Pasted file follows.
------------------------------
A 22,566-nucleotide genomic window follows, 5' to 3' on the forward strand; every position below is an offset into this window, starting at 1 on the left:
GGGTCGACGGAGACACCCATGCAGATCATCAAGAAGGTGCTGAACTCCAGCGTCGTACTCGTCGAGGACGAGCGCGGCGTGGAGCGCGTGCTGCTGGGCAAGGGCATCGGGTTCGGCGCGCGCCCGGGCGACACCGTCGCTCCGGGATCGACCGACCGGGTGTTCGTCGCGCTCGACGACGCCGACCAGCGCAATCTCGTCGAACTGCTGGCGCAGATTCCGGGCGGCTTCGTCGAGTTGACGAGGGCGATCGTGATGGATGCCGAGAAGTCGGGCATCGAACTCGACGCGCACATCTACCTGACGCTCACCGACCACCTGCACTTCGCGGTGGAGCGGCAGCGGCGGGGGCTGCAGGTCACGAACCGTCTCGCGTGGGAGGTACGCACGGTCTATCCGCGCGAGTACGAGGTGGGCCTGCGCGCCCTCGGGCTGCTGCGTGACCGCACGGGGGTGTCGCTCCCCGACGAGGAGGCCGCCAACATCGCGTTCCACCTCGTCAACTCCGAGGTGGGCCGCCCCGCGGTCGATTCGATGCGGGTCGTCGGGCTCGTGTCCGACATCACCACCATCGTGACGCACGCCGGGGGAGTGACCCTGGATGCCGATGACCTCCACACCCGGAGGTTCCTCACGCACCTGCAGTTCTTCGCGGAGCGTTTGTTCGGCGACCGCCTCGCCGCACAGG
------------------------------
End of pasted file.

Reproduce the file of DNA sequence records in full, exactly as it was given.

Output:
A 22,566-nucleotide genomic window follows, 5' to 3' on the forward strand; every position below is an offset into this window, starting at 1 on the left:
GGGTCGACGGAGACACCCATGCAGATCATCAAGAAGGTGCTGAACTCCAGCGTCGTACTCGTCGAGGACGAGCGCGGCGTGGAGCGCGTGCTGCTGGGCAAGGGCATCGGGTTCGGCGCGCGCCCGGGCGACACCGTCGCTCCGGGATCGACCGACCGGGTGTTCGTCGCGCTCGACGACGCCGACCAGCGCAATCTCGTCGAACTGCTGGCGCAGATTCCGGGCGGCTTCGTCGAGTTGACGAGGGCGATCGTGATGGATGCCGAGAAGTCGGGCATCGAACTCGACGCGCACATCTACCTGACGCTCACCGACCACCTGCACTTCGCGGTGGAGCGGCAGCGGCGGGGGCTGCAGGTCACGAACCGTCTCGCGTGGGAGGTACGCACGGTCTATCCGCGCGAGTACGAGGTGGGCCTGCGCGCCCTCGGGCTGCTGCGTGACCGCACGGGGGTGTCGCTCCCCGACGAGGAGGCCGCCAACATCGCGTTCCACCTCGTCAACTCCGAGGTGGGCCGCCCCGCGGTCGATTCGATGCGGGTCGTCGGGCTCGTGTCCGACATCACCACCATCGTGACGCACGCCGGGGGAGTGACCCTGGATGCCGATGACCTCCACACCCGGAGGTTCCTCACGCACCTGCAGTTCTTCGCGGAGCGTTTGTTCGGCGACCGCCTCGCCGCACAGG